It’s that time of year again, folks. More drum circles popping up on the Diag than usual? An influx of metro Detroiters marveling at the hustle and bustle of downtown Ann Arbor as though they’ve never seen upscale chain restaurants or head shops? Unseasonably hot and muggy weather?
As of 9 a.m. Wednesday morning, the four-day hassle disguised as “fun” that’s known as the 46th Annual Ann Arbor Art Fair will be upon us. (Useless fact I discovered in my research for this column: There are actually four Art Fairs — Street Art Fair, Summer Art Fair, State St. Area Art Fair and the South University Art Fair.) For Ann Arborites who live, work or attend classes downtown, this means the rerouting of busses, even less parking space for commuters and the warm, fuzzy feeling one gets by inviting a half million people to crowd your streets, gawk at folk art and leave trash all over your backyard.
In theory, I like the Art Fair: It’s a change of pace from summer’s usual overheated ennui, perusing the booths on the first day or two can be interesting, and local shops (as well as the chain stores that are gradually replacing them) receive an influx of business during the slow summer months. My first Art Fair experience occurred last summer when, as a respite from living on North Campus — the University’s answer to Siberia — the thought of mingling downtown with thousands of people, eating funnel cake and surreptitiously getting drunk on the Diag at 3 p.m. was downright exciting. But ultimately, I was let down: I didn’t see one piece of “art” that was worth the price at which it was offered. After two days of navigating the massive traffic jam of hot, sweaty fairgoers just to get to the public library, I was pretty grossed out by the whole concept.
To explain my problem, I’m going to borrow from one of Ann Arbor’s many stencil artists, who tagged downtown sidewalks last year with the snappy slogan “It’s not art / It’s not fair.” Correct me if I’m wrong, but the stated purpose of Art Fair is a celebration of craftsmanship, right? But really, it all boils down to money. The Art Fairs invite artisans from all over to show their work — not in exhibition, mind you, but to sell. Along with the fairgoers come food and drink vendors, political groups soliciting donations and, of course, sidewalk sales from businesses like Urban Outfitters, whose annual stockroom-emptying sale probably attracts more fervor in the community than a whole street full of jewelry makers or painters. “But Alex,” you might say, “The brilliance of your verbal skills has persuaded me. But, pray tell, what’s wrong with making money?”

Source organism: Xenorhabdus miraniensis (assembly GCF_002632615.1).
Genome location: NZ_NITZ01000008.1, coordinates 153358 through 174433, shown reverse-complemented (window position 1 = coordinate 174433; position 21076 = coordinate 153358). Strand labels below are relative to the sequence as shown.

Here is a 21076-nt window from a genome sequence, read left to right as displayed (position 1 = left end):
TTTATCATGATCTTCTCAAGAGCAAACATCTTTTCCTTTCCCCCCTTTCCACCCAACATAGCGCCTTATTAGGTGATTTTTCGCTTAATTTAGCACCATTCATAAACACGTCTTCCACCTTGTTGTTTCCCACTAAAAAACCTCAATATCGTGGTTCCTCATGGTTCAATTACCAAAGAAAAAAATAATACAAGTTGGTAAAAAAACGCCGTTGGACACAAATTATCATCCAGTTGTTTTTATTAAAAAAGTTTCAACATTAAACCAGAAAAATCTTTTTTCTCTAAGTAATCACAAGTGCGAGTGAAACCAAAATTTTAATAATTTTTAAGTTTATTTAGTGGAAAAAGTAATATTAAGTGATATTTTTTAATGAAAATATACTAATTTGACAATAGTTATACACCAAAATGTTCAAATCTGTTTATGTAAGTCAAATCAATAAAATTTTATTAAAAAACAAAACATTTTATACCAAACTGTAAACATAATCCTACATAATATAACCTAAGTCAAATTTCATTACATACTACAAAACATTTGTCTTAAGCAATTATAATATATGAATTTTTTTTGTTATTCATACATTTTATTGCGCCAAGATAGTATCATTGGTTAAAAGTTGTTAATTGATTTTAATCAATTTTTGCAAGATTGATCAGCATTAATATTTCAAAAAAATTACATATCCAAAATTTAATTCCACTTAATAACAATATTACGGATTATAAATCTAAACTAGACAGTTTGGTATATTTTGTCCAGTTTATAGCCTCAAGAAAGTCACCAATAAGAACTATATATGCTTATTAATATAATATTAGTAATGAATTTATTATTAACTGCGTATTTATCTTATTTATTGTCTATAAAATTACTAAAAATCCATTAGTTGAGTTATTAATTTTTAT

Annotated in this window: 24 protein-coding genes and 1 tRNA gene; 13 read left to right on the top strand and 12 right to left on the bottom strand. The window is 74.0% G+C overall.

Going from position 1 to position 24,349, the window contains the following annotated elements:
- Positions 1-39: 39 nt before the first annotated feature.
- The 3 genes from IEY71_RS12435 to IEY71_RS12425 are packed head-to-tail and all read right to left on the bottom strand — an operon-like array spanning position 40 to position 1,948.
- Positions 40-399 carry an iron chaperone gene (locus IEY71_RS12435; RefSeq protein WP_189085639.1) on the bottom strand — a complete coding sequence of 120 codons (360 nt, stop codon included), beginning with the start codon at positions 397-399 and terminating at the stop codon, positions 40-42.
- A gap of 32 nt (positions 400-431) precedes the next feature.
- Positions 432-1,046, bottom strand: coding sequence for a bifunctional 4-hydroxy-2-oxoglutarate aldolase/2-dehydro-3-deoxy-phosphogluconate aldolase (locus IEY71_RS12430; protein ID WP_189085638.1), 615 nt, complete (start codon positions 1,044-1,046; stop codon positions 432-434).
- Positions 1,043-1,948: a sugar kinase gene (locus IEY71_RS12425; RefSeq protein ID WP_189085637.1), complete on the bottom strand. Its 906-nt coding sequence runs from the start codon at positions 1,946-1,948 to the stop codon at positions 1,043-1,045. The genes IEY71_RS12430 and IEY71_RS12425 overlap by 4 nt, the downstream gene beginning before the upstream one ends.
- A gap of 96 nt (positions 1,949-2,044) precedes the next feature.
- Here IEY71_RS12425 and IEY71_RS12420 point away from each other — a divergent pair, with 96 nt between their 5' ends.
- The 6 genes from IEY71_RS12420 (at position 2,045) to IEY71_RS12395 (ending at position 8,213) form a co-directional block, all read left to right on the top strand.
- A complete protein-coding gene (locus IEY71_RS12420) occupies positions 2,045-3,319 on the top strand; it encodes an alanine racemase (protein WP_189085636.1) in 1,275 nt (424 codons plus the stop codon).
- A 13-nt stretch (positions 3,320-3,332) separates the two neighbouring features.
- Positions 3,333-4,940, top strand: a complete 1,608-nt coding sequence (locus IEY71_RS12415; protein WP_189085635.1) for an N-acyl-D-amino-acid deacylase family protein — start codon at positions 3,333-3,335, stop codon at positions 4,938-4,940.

Perhaps this comparison with my home state will clarify my point. We have the North Carolina State Fair, a celebration of carnival rides, extreme agriculture and deep-fried candy bars. The State Fair also includes crooked games, fake sideshows and handicrafts (like airbrushed T-shirts with slogans like “If you think I’m sexy, you should see my grandma!”) But here’s where Art Fair and the N.C. State Fair differ (besides the substitution of carnies with hippies): Everyone who goes to the latter knows that they’re going to be spending at least $30 per family member on the festivities, and that price includes admission. In order to have any real fun, you might as well double that. Everyone knows they’re going to spend an assload of money, and that’s how it’s always been.
In contrast, the Art Fair doesn’t give off the same commercial aura; indeed, “docents” give “tours” of a few booths three times a day in order to show patrons what to look for in a piece of art. We’re reminded by the swanky, delicate designs on Art Fair posters that this is something special, something outside the mainstream — but it’s simply not true. Fairgoers are there to spend money on tchotchkes, not appreciate art; vendors are there to make money, not exhibit their work; and the city needs another “funky” event to make up for the fact that living in Ann Arbor is becoming more expensive and less fun every year. As for me, I’d rather know I’m getting ripped off than participate in what’s just another overrated Ann Arbor tradition.
Jones is a Daily fall/winter associate arts editor. She can be reached at email@example.com.